Denial is the Root of Suffering

by Shae Moreno 5 months ago in body

My trauma should not be invalidated because it’s not equivalent to someone else’s.

Denial is the Root of Suffering
Photo by Victor Garcia on Unsplash

It’s surprising what can affect your memory. It’s even more surprising what can trigger a memory coming back to light. My mental health has always been the cause for, what I assumed was, memory loss. I’m sure at least in part it is memory loss, however I have also had memories come back. I’ve created memories to be what I wanted them to be and have had the real deal slap me in the face out of nowhere. Filing through what is real and what I’ve stowed away so deep that I thought light would never touch it is an extremely difficult process. Reconciling that my past is far more haunting than I realized has been extremely difficult. The line between protecting yourself and healing is far thinner than I anticipated. Perhaps the line is imaginary because within healing is growth, within healing is protection.

The first time I remember someone touching me without my consent I was 12 years old. He was a fellow seventh grader. I thought we were friends; we talked all the time, sat together at lunch often, he had nicknames for me that were basically just puns of my name, it was innocent. I thought it was anyway. When I realized what had been happening was when I was called into the office at school to be questioned by a police officer about him. Another girl in our grade told a teacher he was touching her inappropriately and the school launched an investigation. They asked me if he had ever touched me and I said no. For some reason I wanted to protect him and our friendship. I didn’t want them to call my mom. I wanted it to just go away, so I lied. I know now that this behavior followed me my whole life. I know now that lying and pretending it never happened doesn’t do anything but hurt me. I don’t know what happened with him, I know he was angry with me because he thought I turned him in, and that hurt me. I ended up transferring schools shortly after the whole police incident.

I don't recall anyone touching me again until I became an adult. I do remember people making comments or staring; classmates, teachers, strangers in elevators. It was just part of my world. I never thought of it as harassment because I grew up in a 'boys will be boys' world and figured this happens to everyone. I never thought of myself as part of the #metoo movement because so many people had it so much worse; so many people have been raped and beaten and taken advantage of and I wasn't one of those people. At least I thought I wasn't.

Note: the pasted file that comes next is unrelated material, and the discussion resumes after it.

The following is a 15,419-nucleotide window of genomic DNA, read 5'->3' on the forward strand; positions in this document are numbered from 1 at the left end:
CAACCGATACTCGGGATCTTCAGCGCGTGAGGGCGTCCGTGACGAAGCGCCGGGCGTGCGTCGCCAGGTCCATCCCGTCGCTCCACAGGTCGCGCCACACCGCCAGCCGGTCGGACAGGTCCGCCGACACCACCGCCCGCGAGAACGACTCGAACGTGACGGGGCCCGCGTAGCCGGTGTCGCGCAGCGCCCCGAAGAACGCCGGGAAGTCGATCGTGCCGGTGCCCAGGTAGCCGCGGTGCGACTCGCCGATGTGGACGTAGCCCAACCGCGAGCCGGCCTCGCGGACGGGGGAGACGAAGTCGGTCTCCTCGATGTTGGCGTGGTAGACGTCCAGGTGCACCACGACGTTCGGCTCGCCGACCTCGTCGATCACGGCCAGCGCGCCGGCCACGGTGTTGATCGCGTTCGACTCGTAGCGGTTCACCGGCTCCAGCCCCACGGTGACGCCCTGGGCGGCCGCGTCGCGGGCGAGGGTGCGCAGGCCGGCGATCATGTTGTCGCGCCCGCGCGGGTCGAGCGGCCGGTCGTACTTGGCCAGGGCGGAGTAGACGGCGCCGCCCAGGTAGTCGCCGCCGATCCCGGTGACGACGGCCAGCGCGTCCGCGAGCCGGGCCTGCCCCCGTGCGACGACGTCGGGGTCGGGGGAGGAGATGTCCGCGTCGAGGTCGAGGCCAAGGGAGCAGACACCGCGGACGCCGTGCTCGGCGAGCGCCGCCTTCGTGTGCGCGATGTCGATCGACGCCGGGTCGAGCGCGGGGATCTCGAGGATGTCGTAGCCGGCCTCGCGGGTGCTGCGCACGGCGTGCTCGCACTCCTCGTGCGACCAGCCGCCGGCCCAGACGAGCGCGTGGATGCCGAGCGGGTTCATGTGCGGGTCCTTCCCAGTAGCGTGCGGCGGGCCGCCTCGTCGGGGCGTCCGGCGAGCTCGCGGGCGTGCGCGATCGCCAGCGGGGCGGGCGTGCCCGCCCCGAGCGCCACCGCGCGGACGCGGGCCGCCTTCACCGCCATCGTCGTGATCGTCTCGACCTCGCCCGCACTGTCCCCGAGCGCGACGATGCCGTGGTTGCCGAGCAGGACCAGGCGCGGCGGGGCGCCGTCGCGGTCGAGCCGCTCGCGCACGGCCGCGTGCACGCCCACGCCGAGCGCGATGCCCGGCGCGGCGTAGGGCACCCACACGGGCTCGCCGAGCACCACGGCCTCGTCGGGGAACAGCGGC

What surprises me most about it is how long it took me to come to terms with it. All of it. The kid touching me in seventh grade, the guy in the elevator, the married man, the coworker, my friend's fiance, the duo at the bar; all pivotal moments that I knew were wrong and couldn't bring myself to come to terms with, so I locked them away. I spent a very long time feeling shame and embarrassment about these situations and that’s a slippery slope. So many people in the world, whether they intend to or not, make it my fault for what has happened to me. Maybe if I hadn’t been a full C cup in seventh grade I wouldn’t have been assaulted. Maybe if I hadn’t had a ‘reputation’ I wouldn’t have been harassed. Maybe if I hadn’t blacked out she wouldn’t have forced herself on me. Maybe if I hadn’t been friendly he wouldn’t have said what he did. Maybe if I would’ve said no or fought back I wouldn’t have these memories that I wish would hide in a cave for the rest of my life. And perhaps they’re right. Or perhaps people need to listen to women. Perhaps people need to believe others when they’ve been wrongly treated. I still feel that in the grand scheme of things I got off easy and, while it might be true, I shouldn’t feel that way. My trauma isn’t invalidated because it isn’t equivalent to someone else’s.

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Shae Moreno
Shae Moreno
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Shae Moreno

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